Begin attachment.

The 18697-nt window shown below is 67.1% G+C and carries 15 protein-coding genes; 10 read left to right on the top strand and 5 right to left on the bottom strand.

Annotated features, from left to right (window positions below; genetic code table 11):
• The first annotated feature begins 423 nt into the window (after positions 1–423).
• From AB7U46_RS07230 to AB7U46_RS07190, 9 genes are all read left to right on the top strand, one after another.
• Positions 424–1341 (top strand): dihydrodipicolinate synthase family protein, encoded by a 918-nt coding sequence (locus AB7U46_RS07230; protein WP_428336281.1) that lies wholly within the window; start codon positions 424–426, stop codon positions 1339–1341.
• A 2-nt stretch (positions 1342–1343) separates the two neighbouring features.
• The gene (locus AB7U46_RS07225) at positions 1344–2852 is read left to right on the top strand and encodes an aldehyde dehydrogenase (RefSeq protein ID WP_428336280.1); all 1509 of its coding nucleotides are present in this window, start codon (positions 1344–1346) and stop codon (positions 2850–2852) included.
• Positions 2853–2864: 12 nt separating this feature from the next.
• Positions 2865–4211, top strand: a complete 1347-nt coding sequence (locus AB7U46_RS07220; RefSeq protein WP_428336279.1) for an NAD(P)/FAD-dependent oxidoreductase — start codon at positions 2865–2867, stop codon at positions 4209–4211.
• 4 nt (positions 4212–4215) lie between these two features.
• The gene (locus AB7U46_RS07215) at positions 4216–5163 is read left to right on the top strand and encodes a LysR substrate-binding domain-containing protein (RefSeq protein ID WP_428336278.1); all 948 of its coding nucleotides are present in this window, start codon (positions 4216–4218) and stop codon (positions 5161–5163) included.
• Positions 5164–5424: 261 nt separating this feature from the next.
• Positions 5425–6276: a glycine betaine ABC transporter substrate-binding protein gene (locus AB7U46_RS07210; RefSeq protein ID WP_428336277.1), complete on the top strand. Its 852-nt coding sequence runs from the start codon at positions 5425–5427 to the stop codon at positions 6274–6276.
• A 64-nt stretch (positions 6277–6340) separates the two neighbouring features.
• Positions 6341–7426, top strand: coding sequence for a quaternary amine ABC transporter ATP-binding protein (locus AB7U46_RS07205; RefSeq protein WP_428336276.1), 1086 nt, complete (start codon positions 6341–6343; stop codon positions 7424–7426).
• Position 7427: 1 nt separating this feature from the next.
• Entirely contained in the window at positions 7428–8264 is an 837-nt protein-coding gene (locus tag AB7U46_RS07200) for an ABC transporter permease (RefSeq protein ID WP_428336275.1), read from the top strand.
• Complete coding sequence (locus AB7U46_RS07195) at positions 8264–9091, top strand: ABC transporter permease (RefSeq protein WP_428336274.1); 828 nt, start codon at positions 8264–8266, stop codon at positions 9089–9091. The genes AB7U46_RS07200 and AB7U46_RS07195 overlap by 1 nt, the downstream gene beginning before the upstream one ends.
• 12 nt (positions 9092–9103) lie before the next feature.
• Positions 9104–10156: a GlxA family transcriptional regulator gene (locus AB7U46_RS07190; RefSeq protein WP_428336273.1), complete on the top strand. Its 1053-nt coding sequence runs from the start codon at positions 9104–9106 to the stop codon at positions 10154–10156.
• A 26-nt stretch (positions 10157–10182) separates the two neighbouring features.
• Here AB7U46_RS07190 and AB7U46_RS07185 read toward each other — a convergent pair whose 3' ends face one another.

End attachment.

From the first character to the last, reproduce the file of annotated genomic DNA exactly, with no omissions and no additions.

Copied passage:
The 18697-nt window shown below is 67.1% G+C and carries 15 protein-coding genes; 10 read left to right on the top strand and 5 right to left on the bottom strand.

Annotated features, from left to right (window positions below; genetic code table 11):
• The first annotated feature begins 423 nt into the window (after positions 1–423).
• From AB7U46_RS07230 to AB7U46_RS07190, 9 genes are all read left to right on the top strand, one after another.
• Positions 424–1341 (top strand): dihydrodipicolinate synthase family protein, encoded by a 918-nt coding sequence (locus AB7U46_RS07230; protein WP_428336281.1) that lies wholly within the window; start codon positions 424–426, stop codon positions 1339–1341.
• A 2-nt stretch (positions 1342–1343) separates the two neighbouring features.
• The gene (locus AB7U46_RS07225) at positions 1344–2852 is read left to right on the top strand and encodes an aldehyde dehydrogenase (RefSeq protein ID WP_428336280.1); all 1509 of its coding nucleotides are present in this window, start codon (positions 1344–1346) and stop codon (positions 2850–2852) included.
• Positions 2853–2864: 12 nt separating this feature from the next.
• Positions 2865–4211, top strand: a complete 1347-nt coding sequence (locus AB7U46_RS07220; RefSeq protein WP_428336279.1) for an NAD(P)/FAD-dependent oxidoreductase — start codon at positions 2865–2867, stop codon at positions 4209–4211.
• 4 nt (positions 4212–4215) lie between these two features.
• The gene (locus AB7U46_RS07215) at positions 4216–5163 is read left to right on the top strand and encodes a LysR substrate-binding domain-containing protein (RefSeq protein ID WP_428336278.1); all 948 of its coding nucleotides are present in this window, start codon (positions 4216–4218) and stop codon (positions 5161–5163) included.
• Positions 5164–5424: 261 nt separating this feature from the next.
• Positions 5425–6276: a glycine betaine ABC transporter substrate-binding protein gene (locus AB7U46_RS07210; RefSeq protein ID WP_428336277.1), complete on the top strand. Its 852-nt coding sequence runs from the start codon at positions 5425–5427 to the stop codon at positions 6274–6276.
• A 64-nt stretch (positions 6277–6340) separates the two neighbouring features.
• Positions 6341–7426, top strand: coding sequence for a quaternary amine ABC transporter ATP-binding protein (locus AB7U46_RS07205; RefSeq protein WP_428336276.1), 1086 nt, complete (start codon positions 6341–6343; stop codon positions 7424–7426).
• Position 7427: 1 nt separating this feature from the next.
• Entirely contained in the window at positions 7428–8264 is an 837-nt protein-coding gene (locus tag AB7U46_RS07200) for an ABC transporter permease (RefSeq protein ID WP_428336275.1), read from the top strand.
• Complete coding sequence (locus AB7U46_RS07195) at positions 8264–9091, top strand: ABC transporter permease (RefSeq protein WP_428336274.1); 828 nt, start codon at positions 8264–8266, stop codon at positions 9089–9091. The genes AB7U46_RS07200 and AB7U46_RS07195 overlap by 1 nt, the downstream gene beginning before the upstream one ends.
• 12 nt (positions 9092–9103) lie before the next feature.
• Positions 9104–10156: a GlxA family transcriptional regulator gene (locus AB7U46_RS07190; RefSeq protein WP_428336273.1), complete on the top strand. Its 1053-nt coding sequence runs from the start codon at positions 9104–9106 to the stop codon at positions 10154–10156.
• A 26-nt stretch (positions 10157–10182) separates the two neighbouring features.
• Here AB7U46_RS07190 and AB7U46_RS07185 read toward each other — a convergent pair whose 3' ends face one another.